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Christian community in VI 'very welcoming'- Muslim expat

Imam Abdul Malik, a Muslim expatriate in the Virgin Islands (VI), says since moving to the territory just about a year ago things have been testing as a result of the COVID-19 pandemic.

The Imam, who is the resident religious leader of the BVI Islamic Society, appeared on the Monday, January 11, 2021, edition of the Umoja Show with moderator Cromwell Smith aka 'Enju En Ka' on ZBVI radio 780AM where he spoke about his experiences living the VI.

Testing year brought about by the pandemic


“We are a relatively small community, myself, I am relatively new to the BVI as a Muslin man. I’ve only been here for the period of one year, and unfortunately, it has been a very testing year because of the pandemic,” he said.

The Imam noted that while he is still new to doing ‘Islamic work’ in the territory, the religion remains relatively small compared to other religions like Christianity.

Over the years, while many VI Christian leaders have found themselves embroiled in scandal, the Imam said his experience co-existing with Christianity and Christian leaders has been positive so far.

“Based on my experience personally, I have found the community in the BVI, despite being a Christian community, they are very welcoming,” he said.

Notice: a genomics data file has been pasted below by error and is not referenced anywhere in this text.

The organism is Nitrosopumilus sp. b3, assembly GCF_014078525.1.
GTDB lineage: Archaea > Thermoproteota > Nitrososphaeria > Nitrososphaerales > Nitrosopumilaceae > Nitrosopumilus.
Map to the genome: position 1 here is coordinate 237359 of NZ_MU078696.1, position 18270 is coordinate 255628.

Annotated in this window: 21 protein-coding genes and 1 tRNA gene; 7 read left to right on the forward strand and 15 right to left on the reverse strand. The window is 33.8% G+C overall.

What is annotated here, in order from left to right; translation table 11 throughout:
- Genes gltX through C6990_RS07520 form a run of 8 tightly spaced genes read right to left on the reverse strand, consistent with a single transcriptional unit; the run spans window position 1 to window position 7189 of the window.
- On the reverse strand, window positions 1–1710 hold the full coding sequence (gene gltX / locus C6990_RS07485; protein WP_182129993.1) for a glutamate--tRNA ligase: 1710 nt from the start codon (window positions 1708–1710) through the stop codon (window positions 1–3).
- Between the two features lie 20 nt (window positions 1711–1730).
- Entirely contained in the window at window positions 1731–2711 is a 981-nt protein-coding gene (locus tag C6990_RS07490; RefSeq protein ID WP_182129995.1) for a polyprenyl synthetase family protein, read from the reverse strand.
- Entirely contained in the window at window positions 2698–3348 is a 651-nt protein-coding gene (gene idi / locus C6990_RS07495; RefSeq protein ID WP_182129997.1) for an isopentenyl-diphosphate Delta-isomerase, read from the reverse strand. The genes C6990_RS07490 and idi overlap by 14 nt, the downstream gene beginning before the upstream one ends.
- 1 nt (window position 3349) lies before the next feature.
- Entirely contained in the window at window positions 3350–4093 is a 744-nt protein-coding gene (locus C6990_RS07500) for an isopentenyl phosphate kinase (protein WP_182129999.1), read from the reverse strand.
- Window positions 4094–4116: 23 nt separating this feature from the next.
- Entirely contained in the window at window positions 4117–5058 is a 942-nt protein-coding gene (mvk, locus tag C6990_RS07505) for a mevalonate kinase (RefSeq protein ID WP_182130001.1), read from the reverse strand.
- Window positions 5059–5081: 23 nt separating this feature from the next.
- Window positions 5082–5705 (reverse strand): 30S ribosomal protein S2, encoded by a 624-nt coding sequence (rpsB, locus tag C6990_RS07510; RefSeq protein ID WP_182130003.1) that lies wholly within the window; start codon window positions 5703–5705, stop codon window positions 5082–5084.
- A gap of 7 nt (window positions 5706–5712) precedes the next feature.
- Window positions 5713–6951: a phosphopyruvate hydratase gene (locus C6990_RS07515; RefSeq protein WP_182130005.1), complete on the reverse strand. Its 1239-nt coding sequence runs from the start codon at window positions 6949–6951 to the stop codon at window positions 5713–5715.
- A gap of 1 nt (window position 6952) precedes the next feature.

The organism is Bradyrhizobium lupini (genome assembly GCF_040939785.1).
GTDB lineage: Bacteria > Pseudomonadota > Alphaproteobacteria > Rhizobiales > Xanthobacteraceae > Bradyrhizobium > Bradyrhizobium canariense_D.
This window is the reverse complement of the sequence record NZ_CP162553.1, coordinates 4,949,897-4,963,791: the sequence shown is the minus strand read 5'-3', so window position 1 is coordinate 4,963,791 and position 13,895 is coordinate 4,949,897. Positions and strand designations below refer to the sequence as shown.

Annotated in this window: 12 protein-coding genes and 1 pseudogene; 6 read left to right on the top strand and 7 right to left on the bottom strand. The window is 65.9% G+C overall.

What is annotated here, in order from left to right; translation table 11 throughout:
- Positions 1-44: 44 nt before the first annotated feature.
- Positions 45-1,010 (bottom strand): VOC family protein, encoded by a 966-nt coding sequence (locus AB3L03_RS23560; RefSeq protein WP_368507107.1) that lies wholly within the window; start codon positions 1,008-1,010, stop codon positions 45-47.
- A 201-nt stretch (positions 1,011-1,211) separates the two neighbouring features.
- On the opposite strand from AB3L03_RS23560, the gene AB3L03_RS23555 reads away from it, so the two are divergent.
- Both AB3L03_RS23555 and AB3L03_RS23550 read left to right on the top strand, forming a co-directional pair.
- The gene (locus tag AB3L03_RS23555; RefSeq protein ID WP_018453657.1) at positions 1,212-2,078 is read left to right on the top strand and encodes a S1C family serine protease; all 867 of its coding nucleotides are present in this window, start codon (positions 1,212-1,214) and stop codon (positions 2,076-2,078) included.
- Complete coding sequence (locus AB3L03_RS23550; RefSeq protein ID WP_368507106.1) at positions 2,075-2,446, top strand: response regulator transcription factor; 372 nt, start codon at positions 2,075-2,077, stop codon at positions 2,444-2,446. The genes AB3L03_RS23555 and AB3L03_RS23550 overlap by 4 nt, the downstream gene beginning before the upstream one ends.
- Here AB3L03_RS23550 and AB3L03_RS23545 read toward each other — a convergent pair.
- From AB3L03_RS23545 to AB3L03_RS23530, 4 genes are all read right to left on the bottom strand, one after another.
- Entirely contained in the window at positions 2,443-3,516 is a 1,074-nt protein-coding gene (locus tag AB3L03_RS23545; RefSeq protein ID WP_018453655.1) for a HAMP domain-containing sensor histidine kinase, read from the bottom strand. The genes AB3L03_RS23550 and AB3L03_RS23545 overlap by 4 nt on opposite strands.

He dispelled talks of any backlash or hostility from the Christian Community for being Muslim.

Muslims & Christians co-exist in local unity


“That’s the thing with religion, we are all supposed to be able to co-exist with social cohesion, without any dispute, despite our religious beliefs. So thus far, I have not experienced any hostility or any difficulties.

"I have witnessed a fair amount cohesion in the BVI,” he said.

The Imam; however, moved to clear up one misconception he said is held by Christians and non-Muslims, which is that Muslims refer to ‘Allah’ is a different God, than the God worshipped by Christians and Jews.

“This is not true, there’s only one God… we believe that there is one God, but Allah is just that Arabic word that’s used,” he said.

To illustrate his point, the Imam revealed that in Arabic speaking countries, Christians and Jews would refer to God as ‘Allah’ and hence, in the Arabic versions of the Holy Bible, the world Allah would be there instead of God.

Translating the word


He said that while Muslims believe that the Holy Bible is indeed the word of God, there are some authenticity issues with some aspects of the Bible that came as a result of changes.

This change he said corrupted the revelation and the true meaning of the Bible.

The Imam noted, however, that the Holy Quran does not have the same authenticity issues, as it is often cited in its original Arabic text.

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